This is what happens if a monopolist has been allowed to eliminate all serious competitors. By contrast, other Microsoft divisions such as Home Entertainment still have to compete with other players in the market, and these divisions declared losses up to a few hundred million dollars.

Perception is reality

A central principle in Microsoft's marketing is that it's far more important what the customer thinks he's getting rather than what's actually being delivered. Another major strategy is to hide the fact that Microsoft can never deliver what they promise, so that the customer will keep purchasing new versions over and over again.

Of course hardball sales tactics have never been the exclusive domain of any one corporate software company. And all is fair in love, war and marketing... Or is it? What about foul play? What about the distinction between competition, the prevalence of sales targets over ethics, and illegal practices?

For most of its history Microsoft has been involved in legal actions, the most important of which has been the investigation by the US Department of Justice (DoJ). This has culminated in the late nineteen nineties with the so-called anti-trust trials. The testimony from Microsoft's competitors was especially interesting to hear. Intel Vice-President Steven McGeady, called as a witness, quoted Paul Maritz, a senior Microsoft vice president as having stated an intention to "extinguish" and "smother" rival Netscape Communications Corporation and to "cut off Netscape's air supply" by giving away a clone of Netscape's flagship product for free. IBM representatives testified that IBM had been forced to drop OS/2 when Microsoft threatened to raise their prices for Windows OEM licenses. Digital Research demonstrated how Windows 3.11 was tweaked to crash when running on top of DR-DOS instead of MS-DOS. These are only a few examples; the list goes on and on.

Microsoft claimed in defense that this was all "innovation" and that the integration of Internet Explorer was a technical necessity. The Department of Justice then went on to demonstrate that this was a blatant lie, and made short work of Microsoft's entire defense plea. Microsoft in turn didn't even manage to present credible witnesses; all those who testified either had a significant interest in Microsoft or could be put at a significant disadvantage by Microsoft. Ironically, Microsoft's own witnesses, and even Gates' own testimonies, did their own case more harm than good. When Gates was summoned to testify in the case as the chairman of Microsoft, he was called "evasive and nonresponsive". He argued over the definitions of words such as "compete", "jihad", "concerned", "ask", and "we". BusinessWeek reported, "Early rounds of his deposition show him offering obfuscatory answers and saying "I don't recall" so many times that even the presiding judge had to chuckle. Worse, many of the technology chief's denials and pleas of ignorance have been directly refuted by prosecutors with snippets of E-mail Gates both sent and received."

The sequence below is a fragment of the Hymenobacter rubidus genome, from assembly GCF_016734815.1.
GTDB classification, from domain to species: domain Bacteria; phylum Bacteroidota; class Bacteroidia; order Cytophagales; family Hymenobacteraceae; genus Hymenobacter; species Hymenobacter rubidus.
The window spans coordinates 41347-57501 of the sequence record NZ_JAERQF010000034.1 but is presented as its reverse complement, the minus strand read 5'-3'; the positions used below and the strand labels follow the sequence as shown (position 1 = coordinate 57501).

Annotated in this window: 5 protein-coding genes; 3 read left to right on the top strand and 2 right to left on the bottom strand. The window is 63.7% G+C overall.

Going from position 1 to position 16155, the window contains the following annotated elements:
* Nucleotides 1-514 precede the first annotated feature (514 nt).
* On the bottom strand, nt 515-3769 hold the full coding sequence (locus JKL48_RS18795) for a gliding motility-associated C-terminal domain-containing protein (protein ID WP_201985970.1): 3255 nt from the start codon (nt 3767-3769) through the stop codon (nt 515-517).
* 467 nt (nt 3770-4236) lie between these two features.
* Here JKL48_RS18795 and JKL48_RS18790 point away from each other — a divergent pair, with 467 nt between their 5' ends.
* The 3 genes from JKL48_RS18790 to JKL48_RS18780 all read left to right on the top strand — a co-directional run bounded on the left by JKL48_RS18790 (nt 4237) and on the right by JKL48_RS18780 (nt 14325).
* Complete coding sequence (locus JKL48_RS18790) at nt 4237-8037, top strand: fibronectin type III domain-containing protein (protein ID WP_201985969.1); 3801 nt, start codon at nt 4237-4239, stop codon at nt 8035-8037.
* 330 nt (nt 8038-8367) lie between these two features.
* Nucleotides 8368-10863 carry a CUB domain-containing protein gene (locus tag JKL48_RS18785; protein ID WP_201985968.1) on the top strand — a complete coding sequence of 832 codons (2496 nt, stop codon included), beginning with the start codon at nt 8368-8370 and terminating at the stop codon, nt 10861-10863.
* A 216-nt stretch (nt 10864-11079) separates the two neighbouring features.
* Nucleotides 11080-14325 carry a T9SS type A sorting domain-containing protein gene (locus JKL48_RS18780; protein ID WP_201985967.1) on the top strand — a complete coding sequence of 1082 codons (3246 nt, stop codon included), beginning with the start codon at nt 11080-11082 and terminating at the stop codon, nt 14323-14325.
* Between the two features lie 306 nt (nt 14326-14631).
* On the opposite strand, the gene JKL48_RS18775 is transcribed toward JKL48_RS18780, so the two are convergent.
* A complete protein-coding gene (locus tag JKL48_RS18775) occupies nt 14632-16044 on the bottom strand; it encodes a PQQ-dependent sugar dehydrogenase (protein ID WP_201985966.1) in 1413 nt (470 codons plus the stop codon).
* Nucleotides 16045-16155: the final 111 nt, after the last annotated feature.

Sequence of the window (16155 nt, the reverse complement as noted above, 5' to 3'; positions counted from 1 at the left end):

US DoJ: Findings of Fact

On 5 November 1999 the DoJ published their Findings of Fact, and concludes, to condense the original document into a nutshell, that Microsoft has used foul play, has manipulated the market, has impeded progress, has harmed the IT market, the user community and consumers, and has violated anti-trust regulations:

"The ultimate result is that some innovations that would truly benefit consumers never occur, for the sole reason that they do not coincide with Microsoft's self-interest."

On 3 April 2000, the DoJ went on to state their Conclusions of Law and Final Order, leaving even less to the imagination:

"[Software bundling] cannot truly be explained as an attempt to benefit consumers and improve the efficiency of the software market generally, but rather as part of a larger campaign to quash innovation that threatened [Microsoft's] monopoly position. [...]
In essence, Microsoft mounted a deliberate assault upon entrepreneurial efforts that, left to rise or fall on their own merits, could well have enabled the introduction of competition into the market for Intel-compatible PC operating systems [...] thereby effectively guaranteeing its continued dominance in the relevant market. More broadly, Microsoft's anticompetitive actions trammeled the competitive process through which the computer software industry generally stimulates innovation and conduces to the optimum benefit of consumers."

I won't bore you with the rest of the legalese (which you can read for yourself, if you're so inclined, in the original document) but the bottom line is that Microsoft was found guilty as charged.